Artificial sweeteners eyed; Scottish independence vote begins; Ford has cancer and more national and international news for Thursday, September 18, 2014.
Thursday's Blogs from the Bog!
The feds converge on your office, seizing records on several employees as part of a pay-for-plea investigation. WWYD? If you’re Mike Harson, you give yourself a $12k raise.
It’s football season and after back-to-back winless weekends for the Saints and the Cajuns many citizens are finding it difficult to be civil much less happy. Well, chew on this.
Considering his repeated stays in the local penal system, David Narcisse Jr. should have known that having a semiautomatic shotgun, even one given to him by a friend, wasn’t the brightest of ideas.
A state district judge on Tuesday threw out a last-minute retirement hike lawmakers gave to the state police superintendent, ending a political firestorm over a pension boost passed without public scrutiny on the last day of the legislative session.
The House has passed a bill to increase oversight of veterans' hospitals under construction, following a report that some medical centers take three years longer to complete than estimated and cost an extra $366 million per project.
An obvious follow-up question for any Republican politician who accuses Democrats of being science deniers is one about science, to which Jindal bobbed and weaved like a welterweight champ.
The Lafayette City-Parish Council is expected to decide tonight (Tuesday) whether to go along with a proposal City-Parish President Joey Durel made in February’s State of the Parish Address and consolidate taxes for mosquito control and the parish health units into a broader tax program that would also cover animal control.
U.S. District Judge Richard Haik has dismissed Greg Davis’ lawsuit against the LPSB, yet in his ruling, the federal judge doesn’t bite his tongue in pointing out the "threat" being posed by certain board members.
Of all the political offices being contested throughout Lafayette Parish, the race for Broussard’s top police post has literally become one of the most heated.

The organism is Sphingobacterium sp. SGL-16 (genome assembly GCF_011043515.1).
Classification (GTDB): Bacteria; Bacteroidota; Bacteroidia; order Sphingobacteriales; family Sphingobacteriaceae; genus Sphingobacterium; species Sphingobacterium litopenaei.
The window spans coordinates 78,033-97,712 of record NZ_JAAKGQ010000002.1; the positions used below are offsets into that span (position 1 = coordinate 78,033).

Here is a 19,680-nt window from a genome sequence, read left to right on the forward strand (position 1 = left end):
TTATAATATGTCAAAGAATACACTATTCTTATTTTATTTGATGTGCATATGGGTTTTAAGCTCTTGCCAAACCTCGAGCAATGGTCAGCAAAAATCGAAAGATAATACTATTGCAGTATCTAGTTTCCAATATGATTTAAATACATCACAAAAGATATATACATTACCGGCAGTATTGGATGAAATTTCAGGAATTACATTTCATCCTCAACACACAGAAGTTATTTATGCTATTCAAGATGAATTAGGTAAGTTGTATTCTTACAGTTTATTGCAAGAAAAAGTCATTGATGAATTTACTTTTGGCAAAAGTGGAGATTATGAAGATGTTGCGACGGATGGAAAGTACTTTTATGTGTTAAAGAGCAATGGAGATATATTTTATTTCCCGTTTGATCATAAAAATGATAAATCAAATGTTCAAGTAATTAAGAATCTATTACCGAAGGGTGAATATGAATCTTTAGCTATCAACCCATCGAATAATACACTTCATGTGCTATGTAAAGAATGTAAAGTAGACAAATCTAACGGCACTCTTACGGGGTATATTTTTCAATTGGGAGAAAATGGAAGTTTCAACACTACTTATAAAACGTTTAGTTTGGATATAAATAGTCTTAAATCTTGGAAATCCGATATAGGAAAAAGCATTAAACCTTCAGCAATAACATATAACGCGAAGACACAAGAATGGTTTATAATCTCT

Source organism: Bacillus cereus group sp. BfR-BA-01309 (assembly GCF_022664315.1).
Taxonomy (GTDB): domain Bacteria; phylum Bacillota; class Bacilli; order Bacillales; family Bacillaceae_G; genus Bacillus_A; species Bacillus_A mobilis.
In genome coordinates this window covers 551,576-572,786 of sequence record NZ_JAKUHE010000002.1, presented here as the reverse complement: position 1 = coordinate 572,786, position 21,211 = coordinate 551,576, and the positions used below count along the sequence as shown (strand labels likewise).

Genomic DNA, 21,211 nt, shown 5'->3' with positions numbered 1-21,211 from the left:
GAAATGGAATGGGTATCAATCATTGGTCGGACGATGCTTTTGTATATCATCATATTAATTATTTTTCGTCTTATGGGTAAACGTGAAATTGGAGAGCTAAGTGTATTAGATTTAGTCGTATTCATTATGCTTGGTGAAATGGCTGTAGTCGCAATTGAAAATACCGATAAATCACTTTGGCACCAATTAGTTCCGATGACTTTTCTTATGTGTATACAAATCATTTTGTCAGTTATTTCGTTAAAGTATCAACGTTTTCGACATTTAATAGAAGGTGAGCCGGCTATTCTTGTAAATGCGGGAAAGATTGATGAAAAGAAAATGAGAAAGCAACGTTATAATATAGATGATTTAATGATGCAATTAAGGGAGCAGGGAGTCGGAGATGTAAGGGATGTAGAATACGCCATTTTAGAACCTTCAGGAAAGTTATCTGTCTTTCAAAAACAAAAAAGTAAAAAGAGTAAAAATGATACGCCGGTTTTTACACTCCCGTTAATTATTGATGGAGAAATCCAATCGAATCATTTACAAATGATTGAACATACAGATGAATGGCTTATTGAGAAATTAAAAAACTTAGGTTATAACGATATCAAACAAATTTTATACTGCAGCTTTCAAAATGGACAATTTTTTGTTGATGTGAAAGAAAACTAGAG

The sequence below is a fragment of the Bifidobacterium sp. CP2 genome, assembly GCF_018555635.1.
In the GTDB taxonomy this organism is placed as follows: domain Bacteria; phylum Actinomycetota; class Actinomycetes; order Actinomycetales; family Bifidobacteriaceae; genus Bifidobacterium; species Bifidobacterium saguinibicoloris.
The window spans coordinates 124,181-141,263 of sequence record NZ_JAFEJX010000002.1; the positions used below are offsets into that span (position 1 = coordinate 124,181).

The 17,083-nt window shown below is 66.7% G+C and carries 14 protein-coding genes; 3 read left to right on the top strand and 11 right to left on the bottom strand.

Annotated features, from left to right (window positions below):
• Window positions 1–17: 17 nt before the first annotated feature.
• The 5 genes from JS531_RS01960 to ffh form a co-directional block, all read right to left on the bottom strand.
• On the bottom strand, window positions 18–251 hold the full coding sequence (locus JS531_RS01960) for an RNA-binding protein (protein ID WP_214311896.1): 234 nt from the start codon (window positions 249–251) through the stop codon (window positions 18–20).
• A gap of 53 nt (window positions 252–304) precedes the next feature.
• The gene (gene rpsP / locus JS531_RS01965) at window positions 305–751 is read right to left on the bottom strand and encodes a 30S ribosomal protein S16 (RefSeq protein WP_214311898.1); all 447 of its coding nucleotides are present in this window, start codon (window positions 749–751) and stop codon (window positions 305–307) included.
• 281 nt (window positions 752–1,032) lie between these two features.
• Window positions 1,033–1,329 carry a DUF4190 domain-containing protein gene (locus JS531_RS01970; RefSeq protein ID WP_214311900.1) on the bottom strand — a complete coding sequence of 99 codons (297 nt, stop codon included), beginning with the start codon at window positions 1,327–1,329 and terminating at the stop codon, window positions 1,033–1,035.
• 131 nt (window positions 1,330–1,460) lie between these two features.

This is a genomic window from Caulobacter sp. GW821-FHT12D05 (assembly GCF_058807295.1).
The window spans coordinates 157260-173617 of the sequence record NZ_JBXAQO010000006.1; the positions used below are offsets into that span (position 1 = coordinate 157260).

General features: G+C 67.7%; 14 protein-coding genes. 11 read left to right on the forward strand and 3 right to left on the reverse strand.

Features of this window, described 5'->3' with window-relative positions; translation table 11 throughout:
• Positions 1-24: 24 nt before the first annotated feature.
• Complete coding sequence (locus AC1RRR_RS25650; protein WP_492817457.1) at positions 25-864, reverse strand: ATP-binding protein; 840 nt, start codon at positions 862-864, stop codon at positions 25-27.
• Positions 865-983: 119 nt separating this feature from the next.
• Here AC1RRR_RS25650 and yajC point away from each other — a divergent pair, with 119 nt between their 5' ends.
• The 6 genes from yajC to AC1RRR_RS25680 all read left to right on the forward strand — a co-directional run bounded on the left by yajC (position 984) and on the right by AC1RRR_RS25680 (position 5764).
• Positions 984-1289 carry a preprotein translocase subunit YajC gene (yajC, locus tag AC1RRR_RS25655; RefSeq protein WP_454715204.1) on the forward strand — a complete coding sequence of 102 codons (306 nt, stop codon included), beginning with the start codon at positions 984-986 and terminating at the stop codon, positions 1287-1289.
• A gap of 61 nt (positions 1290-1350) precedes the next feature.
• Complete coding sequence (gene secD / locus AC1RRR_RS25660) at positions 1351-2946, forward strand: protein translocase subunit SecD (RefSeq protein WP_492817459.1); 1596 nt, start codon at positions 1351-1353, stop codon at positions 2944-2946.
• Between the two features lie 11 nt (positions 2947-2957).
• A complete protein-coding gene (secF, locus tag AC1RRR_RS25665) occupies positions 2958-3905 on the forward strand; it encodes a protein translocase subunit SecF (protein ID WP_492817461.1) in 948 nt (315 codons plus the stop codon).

A state district judge is deciding whether to issue an injunction against the enforcement of a last-minute retirement hike that lawmakers gave to the state police superintendent.
A new website is up for Louisiana's state government employees and retirees to choose their health insurance plans for next year, a choice they must make by October.
That fact that New Orleans led both games in the final 10 seconds of regulation, and lost each by a field goal or less, is of little solace.
The superintendent will make another go at getting a budget passed for the already commenced fiscal year as the LPSB is slated to meet tonight on the eve of the state’s budget adoption deadline.
A person familiar with the situation says New Orleans Saints running back Mark Ingram has a broken hand.
It seeks an investigation into a $100,000 fund transfer from Vitter's federal campaign account to an independent PAC supporting Vitter's 2015 candidacy for governor.
Landrieu has acknowledged that she improperly billed her Senate office for nearly $43,000 in charter costs that should have been paid from her campaign account.
House District 45 Rep. Joel Robideaux is term-limited and running for city-parish president next year, leaving his seat up for grabs come 2015 and at least three likely contenders so far, including ...
When the Browns explained their plans to Brian Hoyer about bringing rookie Johnny Manziel into the game, Cleveland's starting quarterback bit his lip and devised one of his own.
National debate over solitary confinement puts spotlight on Angola inmate’s 35 years in ‘the hole’